Teachers respond to fire in S.F.’s Western Addition

Rosa Parks Elementary School staff responded to an apartment complex near the school in San Francisco’s Western Addition that was ablaze May 13. photo by Bennett Honson

Cecily Ina-Lee stood in the recess yard at Rosa Parks Elementary School in San Francisco’s Western Addition neighborhood May 13 when a colleague told her smoke was rising from an apartment complex behind the school. The Japanese Bilingual Bicultural Program teacher quickly dialed 911.

Ina-Lee ran toward the building, located at 10 Inca Lane, “to get more information” about where to “send the firefighters,” she told the Nichi Bei Weekly in a phone interview. As she was giving instructions to 911, she also told people to evacuate the building.

However, some residents, including an older Asian couple, were stuck on the second floor of the apartment complex, unable to escape until firefighters rescued them, she said.

GOOD SAMARITANS ­— (Fom L to R): Rosa Parks Elementary School staff Ruben Guzman (sitting down), Vincent Reyes, Remi Nakamoto, Cecily Ina-Lee and Zachary Marlin responded to an apartment complex near the school  in San Francisco’s Western Addition that was ablaze May 13. courtesy of Rosa Parks Elementary School

According to Ina-Lee, Vincent Reyes, a first grade science, technology, engineering, arts, mathematics (STEAM) teacher, ran into the building to try to save the apartment’s residents. He suffered some smoke inhalation and his eyes were “irritated,” she said. Ina-Lee said her throat hurt the rest of the day, but by the following day, the pain dissipated.

As Reyes and Ina-Lee were walking back to the school, Ina-Lee was “on the verge of tears” after seeing those who were initially unable to evacuate. She was frightened and said it was “something (she) had never seen before.”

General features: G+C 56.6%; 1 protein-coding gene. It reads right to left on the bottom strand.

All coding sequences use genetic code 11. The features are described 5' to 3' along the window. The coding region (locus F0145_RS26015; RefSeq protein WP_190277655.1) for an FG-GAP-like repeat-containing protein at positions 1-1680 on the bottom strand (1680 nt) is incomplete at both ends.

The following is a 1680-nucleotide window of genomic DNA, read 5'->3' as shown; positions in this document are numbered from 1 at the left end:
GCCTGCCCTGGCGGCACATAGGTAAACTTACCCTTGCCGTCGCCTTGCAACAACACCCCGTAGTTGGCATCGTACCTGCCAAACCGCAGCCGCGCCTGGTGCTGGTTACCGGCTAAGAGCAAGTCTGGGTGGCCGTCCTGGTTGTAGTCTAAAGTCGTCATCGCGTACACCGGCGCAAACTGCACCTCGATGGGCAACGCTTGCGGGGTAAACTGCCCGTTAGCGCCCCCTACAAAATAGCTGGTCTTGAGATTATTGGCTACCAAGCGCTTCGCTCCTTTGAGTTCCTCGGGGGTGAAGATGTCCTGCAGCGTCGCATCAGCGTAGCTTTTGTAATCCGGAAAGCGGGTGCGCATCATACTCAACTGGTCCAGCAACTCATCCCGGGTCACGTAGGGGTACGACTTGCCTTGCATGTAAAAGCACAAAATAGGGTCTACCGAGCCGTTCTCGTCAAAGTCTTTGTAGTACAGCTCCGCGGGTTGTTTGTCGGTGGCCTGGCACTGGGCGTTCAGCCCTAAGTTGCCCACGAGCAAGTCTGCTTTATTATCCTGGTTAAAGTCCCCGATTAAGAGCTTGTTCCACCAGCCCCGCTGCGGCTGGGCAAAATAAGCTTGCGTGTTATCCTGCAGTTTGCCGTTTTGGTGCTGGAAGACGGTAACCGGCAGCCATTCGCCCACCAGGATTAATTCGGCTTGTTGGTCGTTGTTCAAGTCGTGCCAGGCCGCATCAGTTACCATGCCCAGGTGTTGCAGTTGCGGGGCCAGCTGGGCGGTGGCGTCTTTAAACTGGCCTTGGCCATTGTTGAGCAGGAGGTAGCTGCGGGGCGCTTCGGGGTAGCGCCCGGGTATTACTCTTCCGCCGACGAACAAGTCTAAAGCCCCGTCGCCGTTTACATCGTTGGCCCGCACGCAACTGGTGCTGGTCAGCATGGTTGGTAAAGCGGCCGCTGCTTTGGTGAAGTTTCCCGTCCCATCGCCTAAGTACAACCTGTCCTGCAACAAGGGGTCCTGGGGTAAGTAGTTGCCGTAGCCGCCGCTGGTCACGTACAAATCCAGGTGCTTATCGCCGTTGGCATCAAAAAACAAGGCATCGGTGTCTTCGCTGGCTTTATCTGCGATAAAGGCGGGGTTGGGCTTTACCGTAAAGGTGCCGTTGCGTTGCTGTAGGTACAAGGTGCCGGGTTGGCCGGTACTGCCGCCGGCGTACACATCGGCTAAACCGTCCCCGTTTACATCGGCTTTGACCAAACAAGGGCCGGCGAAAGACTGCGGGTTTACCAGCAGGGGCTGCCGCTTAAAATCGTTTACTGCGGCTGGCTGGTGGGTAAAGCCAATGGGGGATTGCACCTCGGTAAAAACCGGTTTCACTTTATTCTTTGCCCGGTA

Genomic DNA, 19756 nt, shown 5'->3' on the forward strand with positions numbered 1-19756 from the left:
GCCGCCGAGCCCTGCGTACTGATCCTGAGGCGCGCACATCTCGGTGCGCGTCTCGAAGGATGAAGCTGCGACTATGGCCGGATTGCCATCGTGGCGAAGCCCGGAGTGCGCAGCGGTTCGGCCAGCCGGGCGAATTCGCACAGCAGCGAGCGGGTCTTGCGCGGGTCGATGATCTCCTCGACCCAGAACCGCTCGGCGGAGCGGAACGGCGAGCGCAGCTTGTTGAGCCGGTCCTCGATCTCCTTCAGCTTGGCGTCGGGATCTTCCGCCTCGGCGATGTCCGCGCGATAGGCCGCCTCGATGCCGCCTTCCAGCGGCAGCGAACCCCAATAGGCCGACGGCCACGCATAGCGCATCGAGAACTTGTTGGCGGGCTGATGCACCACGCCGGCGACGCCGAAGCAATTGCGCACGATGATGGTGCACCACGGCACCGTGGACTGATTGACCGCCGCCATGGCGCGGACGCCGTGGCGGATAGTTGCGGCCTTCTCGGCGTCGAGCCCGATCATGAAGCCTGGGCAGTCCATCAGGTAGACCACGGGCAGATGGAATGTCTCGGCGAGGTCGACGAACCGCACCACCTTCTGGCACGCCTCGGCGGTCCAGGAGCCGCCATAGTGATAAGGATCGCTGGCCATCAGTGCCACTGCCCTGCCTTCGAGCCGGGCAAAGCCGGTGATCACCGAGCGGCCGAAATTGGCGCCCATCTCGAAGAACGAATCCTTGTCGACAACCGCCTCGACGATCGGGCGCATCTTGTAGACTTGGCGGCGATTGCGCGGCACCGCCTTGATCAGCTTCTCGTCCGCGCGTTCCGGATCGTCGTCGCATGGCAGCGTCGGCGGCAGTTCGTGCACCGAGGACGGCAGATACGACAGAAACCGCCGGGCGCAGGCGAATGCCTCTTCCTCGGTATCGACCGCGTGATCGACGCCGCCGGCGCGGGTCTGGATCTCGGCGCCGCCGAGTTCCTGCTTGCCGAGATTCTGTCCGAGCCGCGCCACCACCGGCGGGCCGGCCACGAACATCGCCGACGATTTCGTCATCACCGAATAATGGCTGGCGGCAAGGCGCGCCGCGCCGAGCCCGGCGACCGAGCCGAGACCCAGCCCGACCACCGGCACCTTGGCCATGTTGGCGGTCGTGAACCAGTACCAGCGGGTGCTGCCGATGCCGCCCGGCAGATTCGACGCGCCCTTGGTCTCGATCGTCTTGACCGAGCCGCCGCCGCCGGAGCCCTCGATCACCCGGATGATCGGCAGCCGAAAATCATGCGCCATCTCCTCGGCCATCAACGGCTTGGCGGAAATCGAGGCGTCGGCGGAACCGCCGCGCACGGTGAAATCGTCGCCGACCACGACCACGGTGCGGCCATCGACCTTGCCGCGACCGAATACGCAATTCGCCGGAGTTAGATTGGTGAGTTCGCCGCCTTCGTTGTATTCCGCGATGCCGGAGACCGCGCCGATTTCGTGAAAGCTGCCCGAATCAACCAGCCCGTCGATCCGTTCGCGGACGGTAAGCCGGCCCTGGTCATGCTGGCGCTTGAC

From her classroom window, fellow JBBP teacher Remi Nakamoto saw “flames coming through the top of the roof,” she said in a phone interview with the Nichi Bei Weekly. She recorded the scene with her cell phone before seeing and going to help her colleagues, Ina-Lee and Reyes.

“My initial reaction when I was arriving, was to get everyone out of the building,” Nakamoto said. She knocked on all the windows and screamed, “Fire!”

All three teachers said they would not have done anything differently. Nakamoto added, “as teachers, our first instinct is to protect our kids and after knowing they were OK, help any way that we could.”

Reflecting on the incident, Ina-Lee was upset at bystanders who took photos and videos, but failed to help evacuate people from the building. However, she commended other community members for helping evacuate people from the building and the “selflessness” of her colleagues and the apartment residents for banging on doors to evacuate people.

“We teach our kids whenever there’s a fire drill or anything like that, you leave your possessions behind, it’s more about the person, saving the life,” Ina-Lee said.As of May 23, “the fire remains under investigation by the Fire Investigation Task Force,” which includes the San Francisco Police Department, the San Francisco Fire Department wrote in an e-mail to the Nichi Bei Weekly.

The SFPD said the fire injured seven people and five were taken to hospitals. Their injuries “bare consistent to smoke and heat exposure,” the SFFD wrote.

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